Two stories highlighting London's lack of housing: first, East London Community Land Trust hope to win their bid to turn the old St Clement's hospital in Mile End into affordable homes next week. The Homes and Communities Agency will decide which of the four bidders wins the right to redevelop the listed site, and it's being seen as a test of the government's policy to encourage community land trusts - non-profit organisations working with and on behalf of the community - to develop affordable housing.
The Trust has submitted a £65m plan for the site, which could see two- and three-bedroom homes sell for as little as £100k - well below the national average, let alone the stupid London average (the BBC reports the average price for a flat in Tower Hamlets is currently about £335k). The trust also plans a cafe and splash pool. However, they're up against three other bidders, no doubt with deeper pockets. The Mayor's housing adviser Richard Blakeway has insisted that whoever wins, the community will still "hold the entire freehold", whatever that means. Probably that it's going to private developers.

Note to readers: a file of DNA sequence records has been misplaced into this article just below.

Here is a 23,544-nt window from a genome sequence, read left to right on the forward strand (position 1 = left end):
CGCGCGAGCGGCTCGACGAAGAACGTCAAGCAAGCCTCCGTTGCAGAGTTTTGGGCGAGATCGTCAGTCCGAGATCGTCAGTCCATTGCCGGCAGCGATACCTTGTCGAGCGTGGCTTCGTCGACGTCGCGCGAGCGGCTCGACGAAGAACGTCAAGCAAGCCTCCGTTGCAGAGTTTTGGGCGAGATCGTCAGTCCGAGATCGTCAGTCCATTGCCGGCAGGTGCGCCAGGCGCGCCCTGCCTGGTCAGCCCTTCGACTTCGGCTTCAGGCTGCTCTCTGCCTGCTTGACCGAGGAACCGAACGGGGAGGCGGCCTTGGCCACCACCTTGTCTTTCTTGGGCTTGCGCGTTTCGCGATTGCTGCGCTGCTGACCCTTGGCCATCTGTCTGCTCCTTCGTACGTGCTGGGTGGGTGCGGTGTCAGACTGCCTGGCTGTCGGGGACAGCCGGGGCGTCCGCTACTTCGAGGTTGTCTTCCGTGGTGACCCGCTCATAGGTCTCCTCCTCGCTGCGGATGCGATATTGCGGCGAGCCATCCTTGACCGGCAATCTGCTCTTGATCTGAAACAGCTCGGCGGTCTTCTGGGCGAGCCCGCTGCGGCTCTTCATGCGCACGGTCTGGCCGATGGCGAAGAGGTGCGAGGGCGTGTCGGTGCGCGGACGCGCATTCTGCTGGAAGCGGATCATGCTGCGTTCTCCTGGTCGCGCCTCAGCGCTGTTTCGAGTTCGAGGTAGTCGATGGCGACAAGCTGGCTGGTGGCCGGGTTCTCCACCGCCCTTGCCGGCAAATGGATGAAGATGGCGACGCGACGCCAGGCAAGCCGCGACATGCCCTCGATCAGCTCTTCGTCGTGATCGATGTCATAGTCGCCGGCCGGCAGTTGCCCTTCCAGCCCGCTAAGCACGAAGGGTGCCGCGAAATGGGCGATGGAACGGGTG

Second, the Independent has been in Newham discovering people living in so-called "super-sheds". But instead of a big, bright, pottering shed at the bottom of the garden, super-sheds are the latest incarnation of a type of slum that was common in the Victorian era - hastily thrown up dwellings in back gardens and courtyards. They're generally occupied by low earners, sometimes illegal immigrants, who are extremely vulnerable to the whims of their landlord - and the ramshackle structure itself and usual lack of sanitation.
Newham Council and Shelter are working to stamp these slums out but, without real affordable housing in the capital, the risk of landlord exploitation is always going to be there. Critics say Boris Johnson isn't doing enough to tackle the problem - what do you think?